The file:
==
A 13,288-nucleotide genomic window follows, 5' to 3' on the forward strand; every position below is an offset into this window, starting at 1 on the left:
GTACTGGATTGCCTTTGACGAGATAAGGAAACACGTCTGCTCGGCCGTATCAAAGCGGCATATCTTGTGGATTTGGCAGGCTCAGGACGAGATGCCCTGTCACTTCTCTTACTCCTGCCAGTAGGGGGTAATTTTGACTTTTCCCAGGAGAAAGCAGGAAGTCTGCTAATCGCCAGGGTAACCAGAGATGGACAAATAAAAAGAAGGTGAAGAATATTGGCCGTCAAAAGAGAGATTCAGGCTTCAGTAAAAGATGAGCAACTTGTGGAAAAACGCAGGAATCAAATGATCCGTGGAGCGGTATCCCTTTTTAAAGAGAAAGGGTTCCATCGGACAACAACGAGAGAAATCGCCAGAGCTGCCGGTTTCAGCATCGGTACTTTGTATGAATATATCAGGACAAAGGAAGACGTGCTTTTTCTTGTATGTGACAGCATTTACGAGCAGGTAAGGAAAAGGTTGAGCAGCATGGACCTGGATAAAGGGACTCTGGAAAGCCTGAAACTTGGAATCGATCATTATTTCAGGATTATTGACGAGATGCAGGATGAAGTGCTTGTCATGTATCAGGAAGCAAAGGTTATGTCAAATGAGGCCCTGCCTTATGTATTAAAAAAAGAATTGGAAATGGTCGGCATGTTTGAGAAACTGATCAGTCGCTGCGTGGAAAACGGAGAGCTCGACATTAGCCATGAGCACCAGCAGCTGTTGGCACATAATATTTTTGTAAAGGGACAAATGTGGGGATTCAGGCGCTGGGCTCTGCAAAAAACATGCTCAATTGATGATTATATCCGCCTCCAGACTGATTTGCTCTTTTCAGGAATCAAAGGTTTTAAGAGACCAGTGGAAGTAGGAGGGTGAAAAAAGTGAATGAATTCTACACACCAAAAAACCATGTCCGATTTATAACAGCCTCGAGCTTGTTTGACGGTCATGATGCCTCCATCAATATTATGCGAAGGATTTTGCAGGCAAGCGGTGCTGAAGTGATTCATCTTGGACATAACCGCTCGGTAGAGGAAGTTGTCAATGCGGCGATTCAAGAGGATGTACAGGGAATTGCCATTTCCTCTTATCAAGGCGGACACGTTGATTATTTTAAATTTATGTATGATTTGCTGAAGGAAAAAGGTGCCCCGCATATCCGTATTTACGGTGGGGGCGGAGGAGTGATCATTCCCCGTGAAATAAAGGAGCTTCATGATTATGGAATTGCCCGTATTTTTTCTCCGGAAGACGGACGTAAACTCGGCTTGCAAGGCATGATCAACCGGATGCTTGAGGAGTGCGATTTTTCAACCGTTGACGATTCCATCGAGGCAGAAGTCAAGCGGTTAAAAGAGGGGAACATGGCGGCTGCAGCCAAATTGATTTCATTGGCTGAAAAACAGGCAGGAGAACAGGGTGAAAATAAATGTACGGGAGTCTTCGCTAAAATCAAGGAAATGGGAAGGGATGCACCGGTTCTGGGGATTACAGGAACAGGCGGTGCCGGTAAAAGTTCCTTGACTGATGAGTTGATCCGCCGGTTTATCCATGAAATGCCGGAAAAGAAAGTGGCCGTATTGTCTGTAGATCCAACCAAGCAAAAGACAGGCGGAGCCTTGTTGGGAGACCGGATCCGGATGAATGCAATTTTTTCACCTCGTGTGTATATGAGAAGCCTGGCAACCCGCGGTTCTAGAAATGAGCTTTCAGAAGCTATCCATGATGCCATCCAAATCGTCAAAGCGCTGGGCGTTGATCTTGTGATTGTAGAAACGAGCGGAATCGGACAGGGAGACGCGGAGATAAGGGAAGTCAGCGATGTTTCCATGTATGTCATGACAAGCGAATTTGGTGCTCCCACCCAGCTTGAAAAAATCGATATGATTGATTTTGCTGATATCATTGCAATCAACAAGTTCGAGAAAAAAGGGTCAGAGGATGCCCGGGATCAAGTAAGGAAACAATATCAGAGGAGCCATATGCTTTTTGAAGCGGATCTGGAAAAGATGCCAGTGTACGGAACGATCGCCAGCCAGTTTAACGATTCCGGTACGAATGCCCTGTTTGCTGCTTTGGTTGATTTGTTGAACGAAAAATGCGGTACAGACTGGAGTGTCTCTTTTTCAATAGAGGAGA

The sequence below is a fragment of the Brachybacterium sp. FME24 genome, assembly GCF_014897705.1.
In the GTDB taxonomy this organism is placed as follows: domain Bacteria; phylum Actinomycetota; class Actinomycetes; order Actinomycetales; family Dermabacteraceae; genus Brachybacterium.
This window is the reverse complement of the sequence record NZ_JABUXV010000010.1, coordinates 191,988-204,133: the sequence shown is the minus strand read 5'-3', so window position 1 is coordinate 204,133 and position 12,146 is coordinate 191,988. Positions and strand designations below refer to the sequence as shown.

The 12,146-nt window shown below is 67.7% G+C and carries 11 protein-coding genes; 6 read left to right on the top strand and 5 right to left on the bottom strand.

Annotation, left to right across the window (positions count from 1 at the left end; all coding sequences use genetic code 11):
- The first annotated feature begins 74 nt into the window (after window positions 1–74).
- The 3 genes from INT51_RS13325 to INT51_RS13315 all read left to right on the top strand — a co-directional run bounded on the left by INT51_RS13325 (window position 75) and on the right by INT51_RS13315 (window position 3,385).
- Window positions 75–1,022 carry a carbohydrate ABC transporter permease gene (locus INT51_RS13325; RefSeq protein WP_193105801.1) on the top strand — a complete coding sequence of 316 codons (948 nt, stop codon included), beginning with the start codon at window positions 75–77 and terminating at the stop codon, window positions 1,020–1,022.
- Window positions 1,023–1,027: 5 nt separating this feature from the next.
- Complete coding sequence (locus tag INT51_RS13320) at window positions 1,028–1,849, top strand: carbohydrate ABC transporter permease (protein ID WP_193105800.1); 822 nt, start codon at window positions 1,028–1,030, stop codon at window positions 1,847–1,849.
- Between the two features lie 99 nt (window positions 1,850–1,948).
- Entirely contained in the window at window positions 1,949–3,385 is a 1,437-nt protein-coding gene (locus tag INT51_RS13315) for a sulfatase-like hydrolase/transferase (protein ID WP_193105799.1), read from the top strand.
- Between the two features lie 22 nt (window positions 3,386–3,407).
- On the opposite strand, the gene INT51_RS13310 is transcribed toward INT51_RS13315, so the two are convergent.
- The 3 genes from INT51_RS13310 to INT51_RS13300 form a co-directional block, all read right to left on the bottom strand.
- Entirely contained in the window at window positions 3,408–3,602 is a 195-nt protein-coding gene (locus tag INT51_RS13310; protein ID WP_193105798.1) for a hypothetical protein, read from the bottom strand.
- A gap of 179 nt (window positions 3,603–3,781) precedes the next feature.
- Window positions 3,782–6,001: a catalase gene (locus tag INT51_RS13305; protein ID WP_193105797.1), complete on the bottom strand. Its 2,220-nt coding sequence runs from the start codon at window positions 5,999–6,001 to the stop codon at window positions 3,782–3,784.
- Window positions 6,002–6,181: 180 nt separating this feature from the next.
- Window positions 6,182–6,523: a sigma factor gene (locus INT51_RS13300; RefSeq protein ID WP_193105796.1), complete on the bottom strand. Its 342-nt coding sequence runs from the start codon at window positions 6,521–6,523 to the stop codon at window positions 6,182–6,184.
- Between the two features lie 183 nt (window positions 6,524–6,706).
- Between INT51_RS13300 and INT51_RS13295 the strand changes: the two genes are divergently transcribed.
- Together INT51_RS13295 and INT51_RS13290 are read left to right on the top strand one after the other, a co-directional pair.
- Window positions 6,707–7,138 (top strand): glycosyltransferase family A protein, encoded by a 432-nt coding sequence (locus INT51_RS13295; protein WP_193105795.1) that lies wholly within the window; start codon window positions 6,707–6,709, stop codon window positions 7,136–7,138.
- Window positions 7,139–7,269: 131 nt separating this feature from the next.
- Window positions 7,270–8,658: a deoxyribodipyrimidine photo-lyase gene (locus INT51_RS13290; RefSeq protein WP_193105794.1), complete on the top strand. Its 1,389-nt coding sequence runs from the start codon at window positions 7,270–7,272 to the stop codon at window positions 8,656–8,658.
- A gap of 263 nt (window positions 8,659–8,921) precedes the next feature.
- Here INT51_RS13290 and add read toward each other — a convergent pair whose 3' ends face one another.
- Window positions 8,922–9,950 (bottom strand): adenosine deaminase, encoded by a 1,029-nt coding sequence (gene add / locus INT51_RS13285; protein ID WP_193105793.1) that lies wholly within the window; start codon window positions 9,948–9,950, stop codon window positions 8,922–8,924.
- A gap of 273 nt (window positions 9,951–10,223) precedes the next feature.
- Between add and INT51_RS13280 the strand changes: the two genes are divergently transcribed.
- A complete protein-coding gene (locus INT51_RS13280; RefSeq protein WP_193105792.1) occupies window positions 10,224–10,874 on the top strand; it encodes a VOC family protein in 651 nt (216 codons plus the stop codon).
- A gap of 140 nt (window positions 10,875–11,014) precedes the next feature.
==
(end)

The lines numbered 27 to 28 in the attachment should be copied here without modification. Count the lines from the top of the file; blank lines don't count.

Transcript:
- Window positions 7,139–7,269: 131 nt separating this feature from the next.
- Window positions 7,270–8,658: a deoxyribodipyrimidine photo-lyase gene (locus INT51_RS13290; RefSeq protein WP_193105794.1), complete on the top strand. Its 1,389-nt coding sequence runs from the start codon at window positions 7,270–7,272 to the stop codon at window positions 8,656–8,658.